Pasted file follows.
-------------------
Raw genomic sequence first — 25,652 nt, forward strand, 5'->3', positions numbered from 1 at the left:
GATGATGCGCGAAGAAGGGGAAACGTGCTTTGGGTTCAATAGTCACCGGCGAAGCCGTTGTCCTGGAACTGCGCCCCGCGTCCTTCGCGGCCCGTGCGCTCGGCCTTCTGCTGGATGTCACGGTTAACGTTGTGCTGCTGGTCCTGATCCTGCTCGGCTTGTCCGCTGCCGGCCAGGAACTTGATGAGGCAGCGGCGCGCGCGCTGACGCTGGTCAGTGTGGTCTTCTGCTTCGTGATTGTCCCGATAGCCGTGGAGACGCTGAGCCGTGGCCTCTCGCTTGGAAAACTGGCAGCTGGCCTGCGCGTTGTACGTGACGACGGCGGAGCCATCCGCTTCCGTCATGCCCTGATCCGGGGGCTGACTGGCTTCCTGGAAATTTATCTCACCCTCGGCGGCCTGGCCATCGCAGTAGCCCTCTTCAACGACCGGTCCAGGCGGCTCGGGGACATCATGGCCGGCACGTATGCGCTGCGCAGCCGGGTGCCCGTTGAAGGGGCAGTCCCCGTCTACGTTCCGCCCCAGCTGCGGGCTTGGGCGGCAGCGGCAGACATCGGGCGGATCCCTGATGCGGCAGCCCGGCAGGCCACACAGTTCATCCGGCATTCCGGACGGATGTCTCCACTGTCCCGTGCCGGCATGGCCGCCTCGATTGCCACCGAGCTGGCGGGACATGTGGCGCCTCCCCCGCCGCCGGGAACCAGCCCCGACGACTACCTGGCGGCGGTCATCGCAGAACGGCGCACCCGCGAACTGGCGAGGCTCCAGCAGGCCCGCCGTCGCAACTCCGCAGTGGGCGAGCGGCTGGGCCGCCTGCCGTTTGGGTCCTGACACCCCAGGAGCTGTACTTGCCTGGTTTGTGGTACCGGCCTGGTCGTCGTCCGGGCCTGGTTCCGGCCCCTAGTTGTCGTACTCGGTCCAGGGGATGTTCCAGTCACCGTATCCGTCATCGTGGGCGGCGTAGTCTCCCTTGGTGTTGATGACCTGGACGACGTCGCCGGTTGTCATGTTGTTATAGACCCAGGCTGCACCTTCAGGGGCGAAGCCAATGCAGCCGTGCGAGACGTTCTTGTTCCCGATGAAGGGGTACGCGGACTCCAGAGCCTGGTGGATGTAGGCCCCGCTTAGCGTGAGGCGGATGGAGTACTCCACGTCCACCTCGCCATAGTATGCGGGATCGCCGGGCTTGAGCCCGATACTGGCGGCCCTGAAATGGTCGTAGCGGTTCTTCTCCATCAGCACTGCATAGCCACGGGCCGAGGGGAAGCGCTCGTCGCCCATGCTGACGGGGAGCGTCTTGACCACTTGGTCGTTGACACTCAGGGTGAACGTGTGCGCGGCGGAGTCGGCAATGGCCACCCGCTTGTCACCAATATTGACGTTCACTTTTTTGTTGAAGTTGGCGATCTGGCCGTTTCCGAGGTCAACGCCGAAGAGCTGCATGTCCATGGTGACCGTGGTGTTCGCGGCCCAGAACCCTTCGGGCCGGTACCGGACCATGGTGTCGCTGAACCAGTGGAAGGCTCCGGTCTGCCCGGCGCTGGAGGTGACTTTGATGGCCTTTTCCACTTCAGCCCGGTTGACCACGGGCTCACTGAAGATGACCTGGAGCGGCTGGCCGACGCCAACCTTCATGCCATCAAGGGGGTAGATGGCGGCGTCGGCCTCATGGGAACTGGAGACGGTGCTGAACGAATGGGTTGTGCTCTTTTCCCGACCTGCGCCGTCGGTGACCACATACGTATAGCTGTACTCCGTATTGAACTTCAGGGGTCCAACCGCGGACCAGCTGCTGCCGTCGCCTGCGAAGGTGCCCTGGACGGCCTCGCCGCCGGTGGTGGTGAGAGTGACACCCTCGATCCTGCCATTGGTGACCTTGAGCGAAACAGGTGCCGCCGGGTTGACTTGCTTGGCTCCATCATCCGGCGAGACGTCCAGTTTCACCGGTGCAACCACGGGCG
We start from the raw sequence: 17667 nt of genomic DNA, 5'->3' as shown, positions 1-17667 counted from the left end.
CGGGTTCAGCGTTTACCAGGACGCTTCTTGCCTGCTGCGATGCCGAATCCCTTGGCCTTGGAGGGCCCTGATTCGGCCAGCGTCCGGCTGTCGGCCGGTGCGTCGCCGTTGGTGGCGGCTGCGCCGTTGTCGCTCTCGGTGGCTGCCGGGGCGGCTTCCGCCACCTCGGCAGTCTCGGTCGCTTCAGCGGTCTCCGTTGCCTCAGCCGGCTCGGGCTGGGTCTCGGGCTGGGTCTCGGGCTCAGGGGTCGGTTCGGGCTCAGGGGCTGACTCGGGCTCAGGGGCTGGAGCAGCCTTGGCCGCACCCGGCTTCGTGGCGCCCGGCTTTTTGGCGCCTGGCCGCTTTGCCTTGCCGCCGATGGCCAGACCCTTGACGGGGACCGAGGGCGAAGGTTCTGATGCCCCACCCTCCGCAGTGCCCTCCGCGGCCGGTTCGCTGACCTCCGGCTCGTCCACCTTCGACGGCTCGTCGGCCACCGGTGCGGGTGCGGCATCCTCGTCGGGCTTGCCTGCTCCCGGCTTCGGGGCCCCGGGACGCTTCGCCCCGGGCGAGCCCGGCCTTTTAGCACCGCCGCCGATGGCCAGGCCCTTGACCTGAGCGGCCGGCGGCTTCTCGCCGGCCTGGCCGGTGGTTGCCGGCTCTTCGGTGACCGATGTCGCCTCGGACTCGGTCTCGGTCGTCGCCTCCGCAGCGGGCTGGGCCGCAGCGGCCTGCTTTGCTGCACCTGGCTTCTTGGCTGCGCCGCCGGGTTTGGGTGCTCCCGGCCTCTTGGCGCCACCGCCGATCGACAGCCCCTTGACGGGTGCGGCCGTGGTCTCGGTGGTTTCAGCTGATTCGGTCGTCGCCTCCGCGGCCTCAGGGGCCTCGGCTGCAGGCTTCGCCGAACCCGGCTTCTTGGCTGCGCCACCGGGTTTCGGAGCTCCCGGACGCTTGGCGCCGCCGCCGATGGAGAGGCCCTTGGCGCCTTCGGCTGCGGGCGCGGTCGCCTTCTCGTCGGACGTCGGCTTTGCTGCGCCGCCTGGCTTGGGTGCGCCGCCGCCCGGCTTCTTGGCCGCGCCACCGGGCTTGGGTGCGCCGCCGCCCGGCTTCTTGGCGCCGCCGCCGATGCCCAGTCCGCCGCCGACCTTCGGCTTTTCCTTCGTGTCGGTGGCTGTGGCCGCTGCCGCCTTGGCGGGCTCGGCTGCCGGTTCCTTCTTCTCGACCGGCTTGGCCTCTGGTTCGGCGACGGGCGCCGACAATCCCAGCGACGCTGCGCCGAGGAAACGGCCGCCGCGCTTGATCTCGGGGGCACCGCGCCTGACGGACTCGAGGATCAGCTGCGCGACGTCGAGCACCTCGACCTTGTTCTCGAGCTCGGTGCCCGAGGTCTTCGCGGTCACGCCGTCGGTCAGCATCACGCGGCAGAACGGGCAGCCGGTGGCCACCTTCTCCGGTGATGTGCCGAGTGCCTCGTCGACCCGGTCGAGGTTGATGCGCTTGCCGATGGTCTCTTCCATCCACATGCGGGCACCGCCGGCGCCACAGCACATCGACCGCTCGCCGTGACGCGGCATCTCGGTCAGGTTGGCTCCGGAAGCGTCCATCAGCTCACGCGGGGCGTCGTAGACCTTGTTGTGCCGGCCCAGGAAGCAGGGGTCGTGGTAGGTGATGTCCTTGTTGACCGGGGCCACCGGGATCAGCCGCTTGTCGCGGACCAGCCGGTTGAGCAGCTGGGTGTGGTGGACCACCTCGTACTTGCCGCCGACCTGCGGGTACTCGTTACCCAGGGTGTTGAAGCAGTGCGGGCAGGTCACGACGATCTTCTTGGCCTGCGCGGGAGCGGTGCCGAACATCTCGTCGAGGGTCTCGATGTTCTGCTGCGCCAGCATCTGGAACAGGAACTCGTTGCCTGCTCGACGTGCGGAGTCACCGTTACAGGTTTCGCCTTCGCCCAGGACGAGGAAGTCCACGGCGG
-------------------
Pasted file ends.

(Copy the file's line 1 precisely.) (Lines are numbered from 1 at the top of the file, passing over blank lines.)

Raw genomic sequence first — 25,652 nt, forward strand, 5'->3', positions numbered from 1 at the left: